Aggregate Demand and Aggregate Supply
This chapter introduces the Aggregate Demand/Aggregate Supply model of macroeconomics. Read the introduction and Section 1 to learn about Aggregate Demand and the three effects (weath, interest rate, and international trade) that cause the downward slope. Recall the difference between quantity demanded and demand - the same logic applies to Aggregate Demand. Identify the variables that change (shift) the Aggregate Demand curve. Read this chapter and attempt the "Try It" exercises. You will revisit certain sections of the chapter later in this unit.
Aggregate Demand and Aggregate Supply: The Long Run and the Short Run
- The short run in macroeconomics is a period in which wages and some other prices are sticky. The long run is a period in which full wage and price flexibility, and market adjustment, has been achieved, so that the economy is at the natural level of employment and potential output.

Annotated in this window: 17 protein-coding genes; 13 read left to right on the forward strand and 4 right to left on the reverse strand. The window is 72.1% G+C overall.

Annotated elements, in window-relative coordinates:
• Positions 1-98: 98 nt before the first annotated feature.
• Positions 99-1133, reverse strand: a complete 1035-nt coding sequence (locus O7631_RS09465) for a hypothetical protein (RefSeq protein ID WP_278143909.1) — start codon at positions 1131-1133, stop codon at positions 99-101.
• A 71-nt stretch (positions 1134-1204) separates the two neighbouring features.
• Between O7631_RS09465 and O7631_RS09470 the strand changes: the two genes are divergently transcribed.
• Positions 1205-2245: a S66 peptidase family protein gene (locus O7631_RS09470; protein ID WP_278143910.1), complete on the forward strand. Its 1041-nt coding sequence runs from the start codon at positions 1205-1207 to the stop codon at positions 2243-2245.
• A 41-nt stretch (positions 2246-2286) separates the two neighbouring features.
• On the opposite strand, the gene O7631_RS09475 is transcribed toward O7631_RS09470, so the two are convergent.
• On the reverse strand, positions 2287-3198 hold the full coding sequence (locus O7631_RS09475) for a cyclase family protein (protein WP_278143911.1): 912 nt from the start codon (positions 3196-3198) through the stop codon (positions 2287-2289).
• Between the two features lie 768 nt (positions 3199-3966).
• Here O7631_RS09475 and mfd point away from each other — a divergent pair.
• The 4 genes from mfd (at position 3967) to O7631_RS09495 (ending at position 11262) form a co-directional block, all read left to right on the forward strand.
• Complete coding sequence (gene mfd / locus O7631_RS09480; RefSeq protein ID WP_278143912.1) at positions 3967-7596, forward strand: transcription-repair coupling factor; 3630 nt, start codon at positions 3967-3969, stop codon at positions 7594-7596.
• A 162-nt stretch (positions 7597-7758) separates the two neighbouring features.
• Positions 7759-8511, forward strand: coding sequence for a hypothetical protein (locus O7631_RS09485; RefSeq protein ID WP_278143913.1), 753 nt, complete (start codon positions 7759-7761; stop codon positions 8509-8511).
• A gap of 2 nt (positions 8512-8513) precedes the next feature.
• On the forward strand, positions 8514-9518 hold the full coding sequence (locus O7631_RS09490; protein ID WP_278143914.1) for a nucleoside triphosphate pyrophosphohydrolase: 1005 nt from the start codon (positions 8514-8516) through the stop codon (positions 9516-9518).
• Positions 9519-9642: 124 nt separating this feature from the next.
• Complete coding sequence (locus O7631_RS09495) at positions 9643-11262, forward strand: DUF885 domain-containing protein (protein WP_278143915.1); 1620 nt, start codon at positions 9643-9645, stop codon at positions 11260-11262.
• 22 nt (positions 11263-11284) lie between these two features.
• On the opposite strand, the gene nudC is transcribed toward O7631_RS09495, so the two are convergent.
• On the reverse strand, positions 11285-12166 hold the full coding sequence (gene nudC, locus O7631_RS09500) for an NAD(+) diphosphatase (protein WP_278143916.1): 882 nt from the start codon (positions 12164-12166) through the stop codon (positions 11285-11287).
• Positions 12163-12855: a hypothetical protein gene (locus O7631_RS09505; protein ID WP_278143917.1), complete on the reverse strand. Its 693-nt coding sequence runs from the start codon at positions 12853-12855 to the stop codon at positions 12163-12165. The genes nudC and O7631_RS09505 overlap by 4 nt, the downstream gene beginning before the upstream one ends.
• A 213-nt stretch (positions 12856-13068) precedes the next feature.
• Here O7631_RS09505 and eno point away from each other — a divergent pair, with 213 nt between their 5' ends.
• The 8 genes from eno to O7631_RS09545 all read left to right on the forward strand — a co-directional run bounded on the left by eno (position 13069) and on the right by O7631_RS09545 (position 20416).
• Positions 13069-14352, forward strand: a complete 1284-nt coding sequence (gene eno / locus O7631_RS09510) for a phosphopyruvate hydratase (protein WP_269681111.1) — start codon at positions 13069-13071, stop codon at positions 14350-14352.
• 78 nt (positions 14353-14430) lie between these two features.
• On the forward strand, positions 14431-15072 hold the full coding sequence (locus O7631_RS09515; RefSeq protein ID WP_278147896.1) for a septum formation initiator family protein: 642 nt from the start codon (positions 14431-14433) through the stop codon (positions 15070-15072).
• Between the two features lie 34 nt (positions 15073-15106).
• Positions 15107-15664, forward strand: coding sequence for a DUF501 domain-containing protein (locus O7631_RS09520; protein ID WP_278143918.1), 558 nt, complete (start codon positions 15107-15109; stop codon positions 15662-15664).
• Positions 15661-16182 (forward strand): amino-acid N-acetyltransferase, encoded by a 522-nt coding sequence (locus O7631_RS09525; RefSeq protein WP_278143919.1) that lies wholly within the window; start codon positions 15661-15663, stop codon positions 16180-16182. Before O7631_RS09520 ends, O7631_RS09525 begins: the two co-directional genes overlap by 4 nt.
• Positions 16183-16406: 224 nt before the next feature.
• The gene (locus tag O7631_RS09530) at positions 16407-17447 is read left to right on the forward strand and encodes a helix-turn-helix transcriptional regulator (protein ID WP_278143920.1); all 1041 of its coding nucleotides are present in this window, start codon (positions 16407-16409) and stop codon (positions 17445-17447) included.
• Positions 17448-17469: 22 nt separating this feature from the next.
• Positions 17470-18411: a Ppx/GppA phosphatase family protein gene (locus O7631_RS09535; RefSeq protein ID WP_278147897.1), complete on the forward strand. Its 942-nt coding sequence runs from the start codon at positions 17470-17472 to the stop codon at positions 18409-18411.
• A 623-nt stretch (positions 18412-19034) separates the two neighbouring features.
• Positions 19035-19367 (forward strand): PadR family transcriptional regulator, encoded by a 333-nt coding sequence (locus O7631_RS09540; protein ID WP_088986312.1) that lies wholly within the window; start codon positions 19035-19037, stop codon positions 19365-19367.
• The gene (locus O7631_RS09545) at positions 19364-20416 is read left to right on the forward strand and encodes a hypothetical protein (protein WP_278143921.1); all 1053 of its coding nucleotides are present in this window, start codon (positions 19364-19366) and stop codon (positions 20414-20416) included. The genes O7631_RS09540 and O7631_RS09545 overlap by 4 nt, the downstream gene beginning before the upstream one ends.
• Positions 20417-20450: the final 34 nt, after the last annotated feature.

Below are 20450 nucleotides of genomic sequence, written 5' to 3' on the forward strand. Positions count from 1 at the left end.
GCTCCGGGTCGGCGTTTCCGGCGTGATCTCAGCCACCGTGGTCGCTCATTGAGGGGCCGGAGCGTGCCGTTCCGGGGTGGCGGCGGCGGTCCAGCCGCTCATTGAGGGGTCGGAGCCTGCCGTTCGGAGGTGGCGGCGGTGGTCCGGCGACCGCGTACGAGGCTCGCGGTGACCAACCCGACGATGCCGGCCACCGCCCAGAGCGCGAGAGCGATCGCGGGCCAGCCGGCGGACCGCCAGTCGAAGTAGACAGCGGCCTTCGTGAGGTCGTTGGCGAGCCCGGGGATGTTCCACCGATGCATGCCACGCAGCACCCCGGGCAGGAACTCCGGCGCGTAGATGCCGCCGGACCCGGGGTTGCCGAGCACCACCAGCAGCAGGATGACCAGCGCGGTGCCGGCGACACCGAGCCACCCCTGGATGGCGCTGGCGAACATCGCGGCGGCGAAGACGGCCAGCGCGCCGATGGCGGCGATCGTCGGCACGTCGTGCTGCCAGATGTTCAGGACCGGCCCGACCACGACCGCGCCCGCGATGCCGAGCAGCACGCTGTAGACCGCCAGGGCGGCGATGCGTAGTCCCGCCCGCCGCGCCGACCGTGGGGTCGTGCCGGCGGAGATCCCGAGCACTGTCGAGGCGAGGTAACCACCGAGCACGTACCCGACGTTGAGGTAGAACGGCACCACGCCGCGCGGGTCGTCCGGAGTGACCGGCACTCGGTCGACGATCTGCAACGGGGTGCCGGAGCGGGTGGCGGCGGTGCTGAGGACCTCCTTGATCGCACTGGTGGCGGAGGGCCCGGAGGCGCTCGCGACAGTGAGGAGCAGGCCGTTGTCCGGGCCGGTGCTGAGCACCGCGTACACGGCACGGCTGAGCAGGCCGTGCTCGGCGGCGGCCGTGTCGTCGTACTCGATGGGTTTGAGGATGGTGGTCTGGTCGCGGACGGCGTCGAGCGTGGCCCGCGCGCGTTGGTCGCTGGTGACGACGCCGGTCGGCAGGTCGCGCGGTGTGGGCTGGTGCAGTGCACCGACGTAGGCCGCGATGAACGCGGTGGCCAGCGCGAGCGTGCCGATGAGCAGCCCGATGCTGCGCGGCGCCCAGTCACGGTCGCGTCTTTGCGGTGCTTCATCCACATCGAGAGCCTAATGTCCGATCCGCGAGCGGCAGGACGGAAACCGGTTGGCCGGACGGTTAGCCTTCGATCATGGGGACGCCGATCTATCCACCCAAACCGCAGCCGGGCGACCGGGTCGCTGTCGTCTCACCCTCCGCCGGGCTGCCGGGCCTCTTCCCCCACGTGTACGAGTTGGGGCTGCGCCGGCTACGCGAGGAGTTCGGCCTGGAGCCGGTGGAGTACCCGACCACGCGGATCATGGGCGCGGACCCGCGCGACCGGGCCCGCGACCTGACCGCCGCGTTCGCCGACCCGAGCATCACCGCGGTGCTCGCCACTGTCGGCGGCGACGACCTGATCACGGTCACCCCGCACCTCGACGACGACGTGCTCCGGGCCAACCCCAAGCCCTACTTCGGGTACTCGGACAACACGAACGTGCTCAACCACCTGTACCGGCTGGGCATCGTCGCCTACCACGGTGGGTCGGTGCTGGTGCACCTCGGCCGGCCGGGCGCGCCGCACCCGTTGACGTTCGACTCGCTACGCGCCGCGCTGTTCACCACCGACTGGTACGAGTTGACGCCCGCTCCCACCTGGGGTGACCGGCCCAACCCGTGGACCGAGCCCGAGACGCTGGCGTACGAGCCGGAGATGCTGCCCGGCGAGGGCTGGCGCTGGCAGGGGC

- The long-run aggregate supply curve is a vertical line at the potential level of output. The intersection of the economy's aggregate demand and long-run aggregate supply curves determines its equilibrium real GDP and price level in the long run.
- The short-run aggregate supply curve is an upward-sloping curve that shows the quantity of total output that will be produced at each price level in the short run. Wage and price stickiness account for the short-run aggregate supply curve's upward slope.
- Changes in prices of factors of production shift the short-run aggregate supply curve. In addition, changes in the capital stock, the stock of natural resources, and the level of technology can also cause the short-run aggregate supply curve to shift.
- In the short run, the equilibrium price level and the equilibrium level of total output are determined by the intersection of the aggregate demand and the short-run aggregate supply curves. In the short run, output can be either below or above potential output.